Nathan Moffitt

How NVMe is Changing Networking: Part 1

Blog Post created by Nathan Moffitt Employee on Oct 11, 2017

An In Depth Conversation with Brocade


As we've discussed over the last several blogs, NVMe is much more than a communication protocol. It’s a catalyst for change. A catalyst that touches every aspect of the data path.


At Hitachi we understand that customers have to consider each of these areas, and so today we’re bringing in a heavy hitter from Brocade to cover their view of how data center network design changes – and doesn't change – with the introduction of NVMe.


The heavy hitter in this case is Curt Beckmann, principle architect for storage networking. A guy who makes me, someone who used to teach SEs how to build and debug FC SANs, feel like a total FC newbie. He’s also a humanitarian, on the board of Village Hope, Inc. Check it out.


Let’s dig in.


Nathan: Does NVMe have a big impact on data center network design?


Curt: Before I answer, we should probably be precise. NVMe is used to communicate over a local PCIe bus to a piece of flash media (see Mark’s NVMe overview blog for more). What we want to focus on is NVMe over Fabric, NVMe-oF. It’s the version of NVMe used when communicating beyond the local PCIe bus.


Nathan: Touché. With that in mind. Does NVMe-oF have a big impact on network design?


Curt: It really depends on how you implement NVMe-oF. If you use a new protocol that changes how a host interacts with a target NVMe device, you may need to make changes to your network environment. If your encapsulating NVMe in existing storage protocols like FC though, you may not need to change your network design at all.


Nathan: New protocols. You’re referring to RDMA based NVMe-oF protocols, right?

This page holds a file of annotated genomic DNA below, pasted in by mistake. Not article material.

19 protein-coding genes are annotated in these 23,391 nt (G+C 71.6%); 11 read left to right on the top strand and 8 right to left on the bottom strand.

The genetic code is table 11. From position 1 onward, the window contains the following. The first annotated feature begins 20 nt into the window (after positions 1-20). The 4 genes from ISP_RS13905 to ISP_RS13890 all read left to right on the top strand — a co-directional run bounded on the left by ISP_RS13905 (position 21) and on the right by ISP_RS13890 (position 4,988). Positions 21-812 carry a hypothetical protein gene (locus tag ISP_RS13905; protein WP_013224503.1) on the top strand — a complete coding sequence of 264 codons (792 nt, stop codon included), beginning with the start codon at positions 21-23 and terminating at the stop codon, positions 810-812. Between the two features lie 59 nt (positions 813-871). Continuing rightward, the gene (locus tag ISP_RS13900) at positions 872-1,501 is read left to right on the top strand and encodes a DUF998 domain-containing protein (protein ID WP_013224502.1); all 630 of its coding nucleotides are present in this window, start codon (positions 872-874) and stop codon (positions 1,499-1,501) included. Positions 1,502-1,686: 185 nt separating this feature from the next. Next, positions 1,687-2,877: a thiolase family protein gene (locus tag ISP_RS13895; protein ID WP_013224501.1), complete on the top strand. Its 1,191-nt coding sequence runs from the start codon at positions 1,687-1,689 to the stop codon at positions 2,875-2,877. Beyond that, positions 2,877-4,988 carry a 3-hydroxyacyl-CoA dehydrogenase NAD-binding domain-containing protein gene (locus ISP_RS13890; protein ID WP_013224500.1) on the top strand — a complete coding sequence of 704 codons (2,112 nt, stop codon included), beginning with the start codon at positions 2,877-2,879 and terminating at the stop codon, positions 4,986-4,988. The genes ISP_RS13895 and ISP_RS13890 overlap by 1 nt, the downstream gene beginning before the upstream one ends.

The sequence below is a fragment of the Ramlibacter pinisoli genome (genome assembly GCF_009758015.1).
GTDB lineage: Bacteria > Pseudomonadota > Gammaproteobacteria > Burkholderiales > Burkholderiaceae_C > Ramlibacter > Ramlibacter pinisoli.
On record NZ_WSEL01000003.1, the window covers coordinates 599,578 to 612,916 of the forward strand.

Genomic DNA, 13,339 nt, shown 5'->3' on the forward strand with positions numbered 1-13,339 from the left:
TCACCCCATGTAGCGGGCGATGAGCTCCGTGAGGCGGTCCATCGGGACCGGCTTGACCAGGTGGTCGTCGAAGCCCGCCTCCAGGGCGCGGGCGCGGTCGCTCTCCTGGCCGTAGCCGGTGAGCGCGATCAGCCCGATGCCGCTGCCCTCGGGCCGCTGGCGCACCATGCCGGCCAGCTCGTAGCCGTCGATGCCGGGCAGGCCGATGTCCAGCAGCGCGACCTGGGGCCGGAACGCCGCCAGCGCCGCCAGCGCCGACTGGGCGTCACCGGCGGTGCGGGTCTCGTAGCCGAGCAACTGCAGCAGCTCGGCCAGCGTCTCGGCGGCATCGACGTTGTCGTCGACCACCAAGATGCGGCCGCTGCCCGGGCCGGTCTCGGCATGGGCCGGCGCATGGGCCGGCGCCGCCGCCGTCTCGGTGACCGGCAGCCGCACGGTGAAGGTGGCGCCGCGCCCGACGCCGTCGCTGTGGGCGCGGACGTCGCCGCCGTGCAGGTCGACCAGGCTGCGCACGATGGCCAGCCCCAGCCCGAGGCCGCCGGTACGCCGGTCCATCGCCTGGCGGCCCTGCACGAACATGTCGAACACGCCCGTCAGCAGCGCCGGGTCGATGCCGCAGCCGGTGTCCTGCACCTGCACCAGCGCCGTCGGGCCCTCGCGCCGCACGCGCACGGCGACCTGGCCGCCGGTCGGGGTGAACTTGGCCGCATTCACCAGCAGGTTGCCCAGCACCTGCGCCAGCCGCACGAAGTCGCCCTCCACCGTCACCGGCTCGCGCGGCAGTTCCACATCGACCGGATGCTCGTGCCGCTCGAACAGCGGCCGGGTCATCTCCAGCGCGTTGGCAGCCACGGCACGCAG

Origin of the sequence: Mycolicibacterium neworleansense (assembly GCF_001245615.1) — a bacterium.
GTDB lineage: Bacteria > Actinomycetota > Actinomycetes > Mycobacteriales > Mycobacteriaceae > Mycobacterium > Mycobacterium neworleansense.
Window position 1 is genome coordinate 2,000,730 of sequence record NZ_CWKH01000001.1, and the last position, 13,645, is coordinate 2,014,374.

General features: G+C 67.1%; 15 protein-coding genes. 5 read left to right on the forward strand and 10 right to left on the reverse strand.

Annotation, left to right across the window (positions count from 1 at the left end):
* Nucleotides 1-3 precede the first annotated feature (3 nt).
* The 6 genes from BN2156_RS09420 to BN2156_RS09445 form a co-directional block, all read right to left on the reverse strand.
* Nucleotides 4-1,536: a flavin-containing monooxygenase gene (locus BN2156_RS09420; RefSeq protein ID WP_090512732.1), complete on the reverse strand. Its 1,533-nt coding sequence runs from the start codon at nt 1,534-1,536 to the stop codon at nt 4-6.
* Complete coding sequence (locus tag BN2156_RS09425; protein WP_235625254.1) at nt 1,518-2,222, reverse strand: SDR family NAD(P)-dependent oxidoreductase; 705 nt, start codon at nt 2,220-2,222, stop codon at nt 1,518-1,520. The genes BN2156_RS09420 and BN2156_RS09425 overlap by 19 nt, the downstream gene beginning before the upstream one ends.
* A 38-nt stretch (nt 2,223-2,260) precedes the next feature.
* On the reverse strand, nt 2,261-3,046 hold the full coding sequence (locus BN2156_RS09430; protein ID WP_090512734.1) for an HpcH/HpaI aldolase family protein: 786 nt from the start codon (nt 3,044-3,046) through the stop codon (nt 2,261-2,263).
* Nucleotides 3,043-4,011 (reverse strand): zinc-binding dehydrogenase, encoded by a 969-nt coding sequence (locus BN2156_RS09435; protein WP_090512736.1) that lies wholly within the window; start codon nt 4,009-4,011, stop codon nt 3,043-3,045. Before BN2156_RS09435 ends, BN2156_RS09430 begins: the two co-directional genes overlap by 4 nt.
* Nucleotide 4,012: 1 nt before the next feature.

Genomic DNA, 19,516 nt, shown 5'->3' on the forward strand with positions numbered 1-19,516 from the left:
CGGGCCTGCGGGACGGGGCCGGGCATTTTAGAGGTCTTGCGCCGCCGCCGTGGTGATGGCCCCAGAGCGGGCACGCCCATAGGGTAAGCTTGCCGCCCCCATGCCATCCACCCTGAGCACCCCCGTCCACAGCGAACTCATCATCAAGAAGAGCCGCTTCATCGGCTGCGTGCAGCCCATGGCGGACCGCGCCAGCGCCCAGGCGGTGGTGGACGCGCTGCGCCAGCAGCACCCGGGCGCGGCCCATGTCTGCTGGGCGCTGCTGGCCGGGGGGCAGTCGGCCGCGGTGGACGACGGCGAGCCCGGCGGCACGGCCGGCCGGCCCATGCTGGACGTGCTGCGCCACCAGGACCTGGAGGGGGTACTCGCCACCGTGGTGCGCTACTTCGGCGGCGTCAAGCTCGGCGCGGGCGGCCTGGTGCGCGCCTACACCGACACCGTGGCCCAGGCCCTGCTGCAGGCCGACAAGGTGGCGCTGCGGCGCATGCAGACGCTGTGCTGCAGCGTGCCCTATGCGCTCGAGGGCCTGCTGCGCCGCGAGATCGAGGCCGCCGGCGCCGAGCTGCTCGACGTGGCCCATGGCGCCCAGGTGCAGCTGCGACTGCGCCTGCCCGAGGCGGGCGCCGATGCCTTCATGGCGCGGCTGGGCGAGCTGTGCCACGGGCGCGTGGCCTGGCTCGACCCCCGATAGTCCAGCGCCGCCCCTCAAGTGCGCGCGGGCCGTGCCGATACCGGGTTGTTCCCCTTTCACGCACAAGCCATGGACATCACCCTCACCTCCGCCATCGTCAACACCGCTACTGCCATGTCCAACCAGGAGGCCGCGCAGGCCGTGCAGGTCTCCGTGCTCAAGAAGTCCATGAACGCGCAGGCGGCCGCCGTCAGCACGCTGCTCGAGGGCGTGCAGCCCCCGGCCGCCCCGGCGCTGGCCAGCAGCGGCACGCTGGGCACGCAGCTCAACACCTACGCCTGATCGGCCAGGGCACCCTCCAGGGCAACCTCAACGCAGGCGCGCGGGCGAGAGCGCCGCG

Curt: Yes. NVMe over Fabrics protocols that use RDMA, iWARP or RoCE, reduce IP network latency by talking directly to memory.  For NVMe devices that can expose raw media, RDMA can bypass CPU processing on the storage controller. This allows faster, more ‘direct’ access between host and media. It does however require changes to the way networks are designed.


Nathan: Can you expand on this? Why would network design need to change?


Curt: Both iWARP and RoCE are based on Ethernet and IP. Ethernet was designed around the idea that data may not always reach its target, or at least not in order, so it relies on higher layer functions, traditionally TCP, to retry communications and reorder data. That’s useful over the WAN, but sub-optimal in the data center. For storage operations, it’s also the wrong strategy.


For a storage network, you need to make sure data is always flowing in order and is ‘lossless’ to avoid retries that add latency. To enable this, you have to turn on point-to-point flow control functions. Both iWARP and RoCE v2 use Explicit Congestion Notification (ECN) for this purpose. iWARP uses it natively. RoCE v2 added Congestion Notification Packets (CNP) to enable ECN to work over UDP. But:


      1. They aren't always ‘automatic.’ ECN has to be configured on a host. If it isn't, any unconfigured host will not play nice and can interfere with other hosts’ performance.
      2. They aren't always running. Flow control turns on when the network is under load. Admins need to configure exactly WHEN it turns on. If ECN kicks in too late and traffic is still increasing, you get a ‘pause’ on the network and latency goes up for all hosts.
      3. They aren't precise. I could spend pages on flow control, but to keep things short, you should be aware that Fibre Channel enables a sender to know precisely how much buffer space remains before it needs to stop. Ethernet struggles here.


There are protocol specific considerations too. For instance, TCP-based protocols like iWARP start slow when communication paths are new or have been idle, and build to max performance. That adds latency any time communication is bursty.


Nathan: So if I net it out, is it fair to say that Ethernet and NVMe is pretty complex today?


Curt: (Smiles). There’s definitely a level of expertise needed. This isn't as simple as just hooking up some cables to existing switches. And since we have multiple RDMA standards which are still evolving (Azure is using a custom RoCE build, call it RoCE v3), admins will need to stay sharp. Which raises a point I forgot to mention. These new protocols require custom equipment.


Nathan: You can’t deploy iWARP or RoCE protocols on to installed systems?


Curt: Not without a NIC upgrade. You need something called an R-NIC. There are a few vendors that have them, but they aren’t fully qualified with every switch in production.